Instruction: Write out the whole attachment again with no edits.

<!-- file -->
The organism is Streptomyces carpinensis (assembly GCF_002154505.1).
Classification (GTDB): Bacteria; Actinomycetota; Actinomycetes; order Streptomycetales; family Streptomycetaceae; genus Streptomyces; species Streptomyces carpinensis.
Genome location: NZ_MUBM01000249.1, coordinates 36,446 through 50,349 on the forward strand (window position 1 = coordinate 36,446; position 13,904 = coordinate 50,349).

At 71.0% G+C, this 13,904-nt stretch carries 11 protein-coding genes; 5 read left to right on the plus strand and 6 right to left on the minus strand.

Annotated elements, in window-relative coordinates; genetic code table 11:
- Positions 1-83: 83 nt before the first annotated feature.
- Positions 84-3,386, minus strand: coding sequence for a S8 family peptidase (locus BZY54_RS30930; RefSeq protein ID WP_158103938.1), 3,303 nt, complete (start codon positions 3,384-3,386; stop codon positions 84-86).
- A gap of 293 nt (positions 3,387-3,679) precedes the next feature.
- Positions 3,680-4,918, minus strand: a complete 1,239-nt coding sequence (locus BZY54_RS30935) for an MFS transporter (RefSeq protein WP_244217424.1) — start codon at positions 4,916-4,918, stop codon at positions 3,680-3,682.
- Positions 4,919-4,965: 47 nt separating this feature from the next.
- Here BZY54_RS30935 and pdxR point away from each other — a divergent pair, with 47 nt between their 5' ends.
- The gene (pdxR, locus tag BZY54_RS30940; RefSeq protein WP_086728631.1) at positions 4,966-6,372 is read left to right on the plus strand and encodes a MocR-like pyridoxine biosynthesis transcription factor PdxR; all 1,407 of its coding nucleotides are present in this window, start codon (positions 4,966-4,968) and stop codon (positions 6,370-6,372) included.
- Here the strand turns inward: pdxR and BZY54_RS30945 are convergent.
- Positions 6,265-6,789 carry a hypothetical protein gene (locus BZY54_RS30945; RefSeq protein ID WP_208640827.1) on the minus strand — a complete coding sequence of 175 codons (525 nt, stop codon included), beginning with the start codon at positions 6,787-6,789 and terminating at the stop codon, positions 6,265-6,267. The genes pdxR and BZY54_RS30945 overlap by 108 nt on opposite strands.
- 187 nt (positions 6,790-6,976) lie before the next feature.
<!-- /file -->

The organism is Streptomyces carpinensis (assembly GCF_002154505.1).
Classification (GTDB): Bacteria; Actinomycetota; Actinomycetes; order Streptomycetales; family Streptomycetaceae; genus Streptomyces; species Streptomyces carpinensis.
Genome location: NZ_MUBM01000249.1, coordinates 36,446 through 50,349 on the forward strand (window position 1 = coordinate 36,446; position 13,904 = coordinate 50,349).

At 71.0% G+C, this 13,904-nt stretch carries 11 protein-coding genes; 5 read left to right on the plus strand and 6 right to left on the minus strand.

Annotated elements, in window-relative coordinates; genetic code table 11:
- Positions 1-83: 83 nt before the first annotated feature.
- Positions 84-3,386, minus strand: coding sequence for a S8 family peptidase (locus BZY54_RS30930; RefSeq protein ID WP_158103938.1), 3,303 nt, complete (start codon positions 3,384-3,386; stop codon positions 84-86).
- A gap of 293 nt (positions 3,387-3,679) precedes the next feature.
- Positions 3,680-4,918, minus strand: a complete 1,239-nt coding sequence (locus BZY54_RS30935) for an MFS transporter (RefSeq protein WP_244217424.1) — start codon at positions 4,916-4,918, stop codon at positions 3,680-3,682.
- Positions 4,919-4,965: 47 nt separating this feature from the next.
- Here BZY54_RS30935 and pdxR point away from each other — a divergent pair, with 47 nt between their 5' ends.
- The gene (pdxR, locus tag BZY54_RS30940; RefSeq protein WP_086728631.1) at positions 4,966-6,372 is read left to right on the plus strand and encodes a MocR-like pyridoxine biosynthesis transcription factor PdxR; all 1,407 of its coding nucleotides are present in this window, start codon (positions 4,966-4,968) and stop codon (positions 6,370-6,372) included.
- Here the strand turns inward: pdxR and BZY54_RS30945 are convergent.
- Positions 6,265-6,789 carry a hypothetical protein gene (locus BZY54_RS30945; RefSeq protein ID WP_208640827.1) on the minus strand — a complete coding sequence of 175 codons (525 nt, stop codon included), beginning with the start codon at positions 6,787-6,789 and terminating at the stop codon, positions 6,265-6,267. The genes pdxR and BZY54_RS30945 overlap by 108 nt on opposite strands.
- 187 nt (positions 6,790-6,976) lie before the next feature.